Course 603 : Environmental Economics
COURSE 603: ENVIRONMENTAL ECONOMICS
Summer semester 2016
Professor Shreekant Gupta
Class Timings: Wed, Th: 11:40-12:50 pm
In this course we study environmental problems (esp. air and water pollution) from an economic perspective. This course is not about environmental policy, per se, but about the theory underlying environmental policy. It should, however, give you a more logical, coherent and sensible understanding of the reasons for (and solutions) to environmental problems.
The main analytical tools we will use are microeconomics and (to a lesser extent) econometrics. We model environmental problems (negative) externalities and public bads. Corrective mechanisms are examined esp. Pigouvian taxes, emission/effluent charges, tradable permits and property rights (Coase). We also look at extensions such as monitoring and enforcement of environmental regulations with adverse selection, moral hazard and dynamics (esp. stock pollutants). Finally, we study valuation of non-market, i.e., environmental goods and services.
Texts (available at RTL)
- Baumol and Oates (B&O) 1988. The Theory of Environmental Policy, 2nd ed., Cambridge Unversity Press (pdf available) – dated but still useful.
- Freeman, Herrige and Kling 2014. The Measurement of Environmental & Resource Values: Theory & Methods. 3rd ed. RFF Press/Routledge. (pdf available)
- Champ, Boyle and Brown 2003. A Primer on Nonmarket Valuation. Springer. (pdf available)
In addition you can consult the undergraduate text below for an overview of topics covered:
- Kolstad 2011. Intermediate Environmental Economics, International 2nd ed. Oxford University Press.
These texts will be supplemented by other readings. Electronic copies where available will be uploaded in the course folder. The course will entail a lot of self-reading of journal articles.
Internal Assessment: 3 class tests accounting for 30% of the grade.
Appointments: immediately after class or make an appointment via email.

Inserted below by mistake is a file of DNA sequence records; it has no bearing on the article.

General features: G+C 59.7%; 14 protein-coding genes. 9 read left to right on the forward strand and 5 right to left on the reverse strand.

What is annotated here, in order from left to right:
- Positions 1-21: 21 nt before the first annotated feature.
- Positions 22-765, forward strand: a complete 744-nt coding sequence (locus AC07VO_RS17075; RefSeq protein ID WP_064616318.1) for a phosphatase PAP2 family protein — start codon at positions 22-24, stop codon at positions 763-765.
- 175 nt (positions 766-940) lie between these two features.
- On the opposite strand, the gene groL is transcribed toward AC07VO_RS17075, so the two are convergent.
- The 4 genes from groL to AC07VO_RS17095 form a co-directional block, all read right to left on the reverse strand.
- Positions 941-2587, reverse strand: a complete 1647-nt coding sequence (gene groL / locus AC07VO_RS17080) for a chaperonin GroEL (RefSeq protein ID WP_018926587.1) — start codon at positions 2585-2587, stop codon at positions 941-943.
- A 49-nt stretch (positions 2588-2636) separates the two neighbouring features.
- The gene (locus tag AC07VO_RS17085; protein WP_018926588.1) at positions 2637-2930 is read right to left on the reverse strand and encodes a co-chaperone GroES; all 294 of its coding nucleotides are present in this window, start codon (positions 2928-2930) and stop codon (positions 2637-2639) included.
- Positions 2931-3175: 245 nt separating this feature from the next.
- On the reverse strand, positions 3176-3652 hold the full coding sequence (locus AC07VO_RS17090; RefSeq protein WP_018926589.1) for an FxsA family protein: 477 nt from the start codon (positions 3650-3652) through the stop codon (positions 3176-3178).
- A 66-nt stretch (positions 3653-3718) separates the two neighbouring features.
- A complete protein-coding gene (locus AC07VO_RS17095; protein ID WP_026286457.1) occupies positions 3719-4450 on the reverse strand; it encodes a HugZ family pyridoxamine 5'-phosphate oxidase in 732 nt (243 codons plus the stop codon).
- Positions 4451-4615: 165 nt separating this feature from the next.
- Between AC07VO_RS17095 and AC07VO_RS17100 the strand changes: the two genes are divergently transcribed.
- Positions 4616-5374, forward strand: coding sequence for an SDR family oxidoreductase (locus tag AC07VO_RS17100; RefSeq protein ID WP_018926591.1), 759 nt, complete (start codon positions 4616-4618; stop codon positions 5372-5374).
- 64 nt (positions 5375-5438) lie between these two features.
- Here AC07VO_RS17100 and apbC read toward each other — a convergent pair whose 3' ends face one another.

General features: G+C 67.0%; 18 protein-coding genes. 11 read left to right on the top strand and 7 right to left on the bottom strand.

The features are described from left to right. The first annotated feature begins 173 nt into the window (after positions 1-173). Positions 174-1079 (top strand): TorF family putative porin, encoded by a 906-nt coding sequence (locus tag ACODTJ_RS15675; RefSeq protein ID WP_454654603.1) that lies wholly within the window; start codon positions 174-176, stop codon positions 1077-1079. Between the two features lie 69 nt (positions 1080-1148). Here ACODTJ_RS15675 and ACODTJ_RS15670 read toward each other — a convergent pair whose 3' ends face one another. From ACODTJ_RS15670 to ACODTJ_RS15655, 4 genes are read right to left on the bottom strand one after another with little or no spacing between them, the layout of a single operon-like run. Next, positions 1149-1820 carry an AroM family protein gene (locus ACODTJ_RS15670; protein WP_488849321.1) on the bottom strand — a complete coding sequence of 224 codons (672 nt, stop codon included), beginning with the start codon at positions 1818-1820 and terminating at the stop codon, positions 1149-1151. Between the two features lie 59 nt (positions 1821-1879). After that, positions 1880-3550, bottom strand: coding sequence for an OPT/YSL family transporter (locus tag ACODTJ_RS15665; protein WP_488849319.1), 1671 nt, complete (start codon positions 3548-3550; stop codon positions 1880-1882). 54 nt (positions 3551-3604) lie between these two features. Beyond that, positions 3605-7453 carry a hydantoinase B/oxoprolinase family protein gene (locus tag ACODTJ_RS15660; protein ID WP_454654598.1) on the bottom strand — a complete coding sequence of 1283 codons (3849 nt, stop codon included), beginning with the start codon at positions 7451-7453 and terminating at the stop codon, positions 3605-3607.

Topics and readings (these are indicative for now but give an idea about course content)
OVERVIEW (a quick read is recommended as a roadmap and review basic concepts).
Kolstad, Ch. 1-3.
1. THE THEORY OF EXTERNALITIES AND PUBLIC GOODS
- Mas-Colell, Whinston and Green (MWG), Ch 11; Kolstad, Ch. 4-5; B&O, Chs. 2-4.
2. PIGOUVIAN TAXES AS A CORRECTIVE MECHANISM FOR EXTERNALITIES
- Kolstad, Ch. 11.
3. PROPERTY RIGHTS AND TRANSACTION COSTS
- Kolstad, Ch. 13.
- Coase, R.H. 1960. “The Problem of Social Cost,” Journal of Law and Economics 3:1-44.
- Takayama, A. 1993. Analytical Methods in Economics, U. of Michigan Press. Chapter 4.
- Farrell, J. 1987. “Information and the Coase Theorem,” Journal of Economic Perspectives 1(2):113-129.
- Usher, D. 1998. “The Coase Theorem is Tautological, Incoherent or Wrong,” Economics Letters 61:3-11.
- Allen, D.W. 2015. “The Coase Theorem: Coherent, Logical and not Disproved,” Journal of Institutional Economics 11:2(379-390).
4. EMISSION CHARGES AS A REGULATORY INSTRUMENT
- Kolstad, Ch. 12; B&O, Ch. 11.
- Baumol and Oates. 1971. “The Use of Standards & Prices for Protection of the Environment,” SJE.
5. TRADABLE PERMITS (QUOTAS) AS A REGULATORY INSTRUMENT
- Kolstad, Ch. 13; B&O, Ch. 12.
6. REGULATORY CHOICE UNDER UNCERTAINTY: TAXES VS. PERMITS
- Kolstad, Ch. 16; B&O, Ch. 5.
- McKibbin and Wilcoxen. 2002. “The Role of Economics in Climate Change Policy,” JEP.
- Adar and Griffin. 1976. “Uncertainty & Choice of Pollution Control Instruments,” JEEM.
- Roberts and Spence.1976. “Effluent Charges & Licenses Under Uncertainty,” JPubE.
7. THE EFFECT OF MARKET STRUCTURE ON PIGOUVIAN TAXES
- Kolstad, Ch. 12 Section IV; B&O, Ch. 6.
8. REGULATION WITH ADVERSE SELECTION, MORAL HAZARD AND DYNAMICS
- Kolstad, Ch. 16, 17.
9. VALUATION OF NON-MARKET GOODS AND SERVICES
A. Overview and Basic Theory
Kolstad, Ch. 7; Freeman, Chs. 1-4.
B. Revealed Preference (Indirect Market Methods) -- Hedonic Market Methods
Kolstad, Ch. 8, Freeman, Ch. 4, 11
C. Constructed Markets (Direct Market Methods)
Kolstad, Ch. 10; Freeman, Chs. 4 and 6.